Michael Carpenter had much on his mind after graduating with his civil engineering degree from Oklahoma State University. How did he envision his future? Recently married, his wife had applied and been accepted to medical school. The young couple also hoped to start a family. If he followed his heart to go to seminary and become a pastor, could they afford it?
According to a recent article in The Atlantic, the average Master of Divinity graduate accrued more than $40,000 in educational debt and five percent accumulated more than $80,000 in debt. Meanwhile the U.S. department of labor states that the median wage for a pastor is $43,800 — not a salary that lends itself to paying off high-end loans.
Carpenter was especially drawn to Saint Paul at Oklahoma City University after hearing an announcement about a newly established Oklahoma Fellows program. Recipients would receive tuition, a church placement, and ministry mentor. Carpenter was elated to later receive the news that he would begin seminary in 2015 as a Fellow. He was also welcomed into the fold at Oklahoma City based, United Methodist Church of the Servant.
Michael began his internship by simply observing ministry and later took on more leadership roles. “I view all of the clergy here as mentors,” said Carpenter. “They are all experts in their fields and open to sharing. It’s a wonderful church.” Michael turns to one pastor for academic questions, another for pastoral care advice and another for advice when working on Sunday sermons.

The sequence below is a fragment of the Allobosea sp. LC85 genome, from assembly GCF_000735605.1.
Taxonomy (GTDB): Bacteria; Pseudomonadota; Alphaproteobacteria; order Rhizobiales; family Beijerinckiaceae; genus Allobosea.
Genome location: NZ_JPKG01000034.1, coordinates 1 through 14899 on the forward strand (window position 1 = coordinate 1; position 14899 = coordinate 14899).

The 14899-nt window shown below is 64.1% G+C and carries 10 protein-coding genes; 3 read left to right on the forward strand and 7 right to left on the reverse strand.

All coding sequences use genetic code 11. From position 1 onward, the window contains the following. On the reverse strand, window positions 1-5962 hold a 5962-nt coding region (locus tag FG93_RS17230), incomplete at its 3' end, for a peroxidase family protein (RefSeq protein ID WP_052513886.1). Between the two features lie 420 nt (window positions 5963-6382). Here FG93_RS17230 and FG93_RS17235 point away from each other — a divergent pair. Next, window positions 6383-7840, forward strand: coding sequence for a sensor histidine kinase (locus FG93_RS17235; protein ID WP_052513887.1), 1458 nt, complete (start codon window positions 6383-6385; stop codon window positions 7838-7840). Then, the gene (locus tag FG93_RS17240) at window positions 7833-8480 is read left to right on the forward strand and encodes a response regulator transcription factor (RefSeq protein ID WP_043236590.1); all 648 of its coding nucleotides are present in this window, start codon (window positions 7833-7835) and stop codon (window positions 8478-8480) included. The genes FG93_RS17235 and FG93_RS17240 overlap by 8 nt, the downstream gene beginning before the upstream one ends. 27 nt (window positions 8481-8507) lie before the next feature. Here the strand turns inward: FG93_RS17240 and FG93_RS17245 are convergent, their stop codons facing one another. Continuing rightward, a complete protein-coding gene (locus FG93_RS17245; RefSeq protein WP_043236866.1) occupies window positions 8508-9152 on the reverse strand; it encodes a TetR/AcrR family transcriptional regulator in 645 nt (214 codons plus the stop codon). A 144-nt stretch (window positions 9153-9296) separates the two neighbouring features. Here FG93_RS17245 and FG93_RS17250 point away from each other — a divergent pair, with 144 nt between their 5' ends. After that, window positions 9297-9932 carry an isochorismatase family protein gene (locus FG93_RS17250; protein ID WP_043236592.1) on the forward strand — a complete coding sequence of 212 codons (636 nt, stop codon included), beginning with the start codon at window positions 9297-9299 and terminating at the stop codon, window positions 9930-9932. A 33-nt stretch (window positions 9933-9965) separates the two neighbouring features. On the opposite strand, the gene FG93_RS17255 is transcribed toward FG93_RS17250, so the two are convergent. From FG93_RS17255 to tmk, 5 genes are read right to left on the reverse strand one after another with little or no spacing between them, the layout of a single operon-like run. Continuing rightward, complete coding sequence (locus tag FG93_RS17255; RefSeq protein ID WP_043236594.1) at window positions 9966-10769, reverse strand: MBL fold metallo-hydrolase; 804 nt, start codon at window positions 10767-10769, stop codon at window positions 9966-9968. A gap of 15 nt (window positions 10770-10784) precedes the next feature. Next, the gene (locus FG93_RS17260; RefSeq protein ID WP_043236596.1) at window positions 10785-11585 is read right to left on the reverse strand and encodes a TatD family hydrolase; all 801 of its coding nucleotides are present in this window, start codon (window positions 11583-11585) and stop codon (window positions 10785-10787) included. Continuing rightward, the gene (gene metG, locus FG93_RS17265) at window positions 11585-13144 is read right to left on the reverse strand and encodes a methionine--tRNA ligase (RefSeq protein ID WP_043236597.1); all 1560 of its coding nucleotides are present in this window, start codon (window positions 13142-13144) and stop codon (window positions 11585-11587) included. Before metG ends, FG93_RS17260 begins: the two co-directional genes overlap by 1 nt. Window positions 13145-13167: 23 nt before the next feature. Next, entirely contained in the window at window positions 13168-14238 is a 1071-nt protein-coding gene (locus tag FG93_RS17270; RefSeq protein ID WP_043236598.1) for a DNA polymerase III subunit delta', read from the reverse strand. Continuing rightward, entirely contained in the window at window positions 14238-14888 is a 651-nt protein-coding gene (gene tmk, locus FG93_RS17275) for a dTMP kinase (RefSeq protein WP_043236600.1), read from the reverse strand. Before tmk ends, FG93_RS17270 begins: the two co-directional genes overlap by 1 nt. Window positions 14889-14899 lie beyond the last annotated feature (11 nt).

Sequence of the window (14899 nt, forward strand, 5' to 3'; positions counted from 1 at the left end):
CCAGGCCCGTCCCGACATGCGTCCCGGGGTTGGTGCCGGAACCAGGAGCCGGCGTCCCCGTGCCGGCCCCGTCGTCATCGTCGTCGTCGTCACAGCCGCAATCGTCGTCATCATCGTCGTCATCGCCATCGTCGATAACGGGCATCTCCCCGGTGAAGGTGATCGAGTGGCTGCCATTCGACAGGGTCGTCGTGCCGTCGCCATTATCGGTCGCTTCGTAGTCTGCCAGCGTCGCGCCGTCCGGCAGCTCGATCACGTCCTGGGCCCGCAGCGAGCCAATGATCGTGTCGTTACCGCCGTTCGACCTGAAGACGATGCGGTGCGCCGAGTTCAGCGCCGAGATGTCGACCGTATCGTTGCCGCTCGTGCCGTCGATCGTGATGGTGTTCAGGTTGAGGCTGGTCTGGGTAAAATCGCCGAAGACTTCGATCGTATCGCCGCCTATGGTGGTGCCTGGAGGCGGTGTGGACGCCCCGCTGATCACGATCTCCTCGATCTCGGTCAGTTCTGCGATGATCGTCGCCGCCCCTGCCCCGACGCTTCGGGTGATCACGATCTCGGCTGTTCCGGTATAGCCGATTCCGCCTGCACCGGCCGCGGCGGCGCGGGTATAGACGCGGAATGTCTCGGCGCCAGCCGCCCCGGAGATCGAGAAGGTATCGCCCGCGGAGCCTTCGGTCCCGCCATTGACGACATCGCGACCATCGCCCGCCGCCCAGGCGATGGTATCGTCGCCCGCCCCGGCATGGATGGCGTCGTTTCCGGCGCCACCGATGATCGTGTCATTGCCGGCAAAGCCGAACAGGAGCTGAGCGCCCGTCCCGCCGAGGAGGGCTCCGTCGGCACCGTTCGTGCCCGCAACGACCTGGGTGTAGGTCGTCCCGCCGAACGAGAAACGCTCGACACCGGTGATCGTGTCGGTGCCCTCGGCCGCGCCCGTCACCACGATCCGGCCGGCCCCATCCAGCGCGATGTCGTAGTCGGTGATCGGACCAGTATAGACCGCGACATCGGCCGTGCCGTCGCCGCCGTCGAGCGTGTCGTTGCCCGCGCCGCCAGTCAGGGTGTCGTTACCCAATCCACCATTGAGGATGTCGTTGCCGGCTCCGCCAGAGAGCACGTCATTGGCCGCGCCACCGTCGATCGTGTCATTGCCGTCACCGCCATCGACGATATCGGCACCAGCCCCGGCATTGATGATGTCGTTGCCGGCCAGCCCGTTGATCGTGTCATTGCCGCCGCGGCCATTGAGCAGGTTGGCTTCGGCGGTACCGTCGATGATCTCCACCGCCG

Now into his third year as a seminary Fellow, Michael has grown through his multiple experiences around the church. He has enjoyed planning worship for the early-morning chapel service and preaching in both traditional and modern worship settings. He currently leads the young adult ministry and focuses on the church’s hospitality and follow-up ministry with guests.“One of the things I appreciate is that this 1500 member church remembers that they have grown through personal relationships, one member at a time.”
Carpenter has learned so much from the congregation and his church leadership mentors — all while keeping up with his seminary studies. “Saint Paul has been incredible in readying me for real-life ministry. In every class the professors discuss how we can use what we learned not just for our own edification, but also for building God’s kingdom on earth through our ministries.”
Randy Shrauner, Church of the Servant Executive Pastor and clergy mentor sees the collaborative program as a win-win situation. Together the church and seminary are raising up young, high-caliber clergy for the state.
“I have no doubt that Michael’s acumen in the classroom will make the short jump to the local parish intact and energized. We are grateful for his ministry among us and look forward to a life invested as clergy colleagues.”